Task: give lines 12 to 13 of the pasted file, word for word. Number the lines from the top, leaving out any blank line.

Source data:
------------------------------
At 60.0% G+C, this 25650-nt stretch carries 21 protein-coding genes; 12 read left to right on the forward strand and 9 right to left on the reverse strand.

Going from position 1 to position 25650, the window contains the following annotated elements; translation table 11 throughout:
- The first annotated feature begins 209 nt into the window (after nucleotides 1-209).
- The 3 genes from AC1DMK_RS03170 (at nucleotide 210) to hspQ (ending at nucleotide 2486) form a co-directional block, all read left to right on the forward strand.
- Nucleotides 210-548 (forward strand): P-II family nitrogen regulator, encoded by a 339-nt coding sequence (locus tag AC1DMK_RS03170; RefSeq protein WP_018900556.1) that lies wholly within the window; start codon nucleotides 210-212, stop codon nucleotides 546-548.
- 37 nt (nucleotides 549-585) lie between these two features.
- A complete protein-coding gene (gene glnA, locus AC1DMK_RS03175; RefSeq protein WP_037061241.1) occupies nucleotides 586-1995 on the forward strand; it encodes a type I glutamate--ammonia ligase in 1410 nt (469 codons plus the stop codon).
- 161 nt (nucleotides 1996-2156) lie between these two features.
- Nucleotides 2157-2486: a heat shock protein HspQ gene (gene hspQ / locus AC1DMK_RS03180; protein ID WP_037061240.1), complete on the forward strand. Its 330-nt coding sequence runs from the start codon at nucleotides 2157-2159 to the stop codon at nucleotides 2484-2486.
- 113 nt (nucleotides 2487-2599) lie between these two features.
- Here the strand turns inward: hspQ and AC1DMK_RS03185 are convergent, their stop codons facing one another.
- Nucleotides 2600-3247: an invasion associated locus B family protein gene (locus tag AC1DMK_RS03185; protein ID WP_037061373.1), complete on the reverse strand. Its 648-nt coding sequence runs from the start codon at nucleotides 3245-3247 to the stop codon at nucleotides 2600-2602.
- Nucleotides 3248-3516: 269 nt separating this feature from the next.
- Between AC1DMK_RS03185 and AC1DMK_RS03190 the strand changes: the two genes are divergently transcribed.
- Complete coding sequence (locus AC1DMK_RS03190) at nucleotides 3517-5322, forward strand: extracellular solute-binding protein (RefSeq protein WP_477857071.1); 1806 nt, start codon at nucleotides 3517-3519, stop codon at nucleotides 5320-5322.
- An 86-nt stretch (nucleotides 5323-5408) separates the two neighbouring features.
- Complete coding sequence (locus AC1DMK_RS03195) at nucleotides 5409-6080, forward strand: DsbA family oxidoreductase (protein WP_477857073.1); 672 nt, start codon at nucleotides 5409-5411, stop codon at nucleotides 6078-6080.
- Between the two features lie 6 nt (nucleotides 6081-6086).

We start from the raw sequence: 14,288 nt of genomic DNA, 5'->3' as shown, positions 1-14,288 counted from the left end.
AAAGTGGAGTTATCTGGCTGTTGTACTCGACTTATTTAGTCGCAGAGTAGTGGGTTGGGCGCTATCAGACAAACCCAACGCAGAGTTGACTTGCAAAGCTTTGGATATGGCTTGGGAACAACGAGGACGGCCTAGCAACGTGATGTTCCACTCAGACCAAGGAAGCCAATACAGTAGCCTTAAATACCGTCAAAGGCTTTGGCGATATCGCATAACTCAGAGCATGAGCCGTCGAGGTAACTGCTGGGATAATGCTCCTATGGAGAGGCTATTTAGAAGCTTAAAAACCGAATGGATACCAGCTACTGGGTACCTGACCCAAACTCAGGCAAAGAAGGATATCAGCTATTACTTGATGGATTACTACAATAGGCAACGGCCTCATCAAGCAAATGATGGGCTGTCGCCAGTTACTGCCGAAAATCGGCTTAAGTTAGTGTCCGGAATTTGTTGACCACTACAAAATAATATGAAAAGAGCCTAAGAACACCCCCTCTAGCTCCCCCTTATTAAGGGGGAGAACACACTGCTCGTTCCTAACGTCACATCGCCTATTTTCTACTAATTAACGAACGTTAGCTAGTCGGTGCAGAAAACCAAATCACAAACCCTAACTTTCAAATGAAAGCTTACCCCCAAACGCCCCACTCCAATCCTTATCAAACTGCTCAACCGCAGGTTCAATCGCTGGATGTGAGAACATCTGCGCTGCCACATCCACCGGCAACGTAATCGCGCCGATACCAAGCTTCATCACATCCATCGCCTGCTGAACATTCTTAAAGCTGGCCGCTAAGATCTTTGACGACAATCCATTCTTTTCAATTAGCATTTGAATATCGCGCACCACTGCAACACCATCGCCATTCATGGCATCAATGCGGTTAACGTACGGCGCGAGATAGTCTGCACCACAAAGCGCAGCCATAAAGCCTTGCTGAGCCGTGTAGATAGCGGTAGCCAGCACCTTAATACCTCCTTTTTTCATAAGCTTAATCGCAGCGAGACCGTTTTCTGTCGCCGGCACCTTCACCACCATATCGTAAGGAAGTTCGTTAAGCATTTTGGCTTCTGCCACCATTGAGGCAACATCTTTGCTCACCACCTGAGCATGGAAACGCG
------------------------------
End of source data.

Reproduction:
- Nucleotides 2600-3247: an invasion associated locus B family protein gene (locus tag AC1DMK_RS03185; protein ID WP_037061373.1), complete on the reverse strand. Its 648-nt coding sequence runs from the start codon at nucleotides 3245-3247 to the stop codon at nucleotides 2600-2602.
- Nucleotides 3248-3516: 269 nt separating this feature from the next.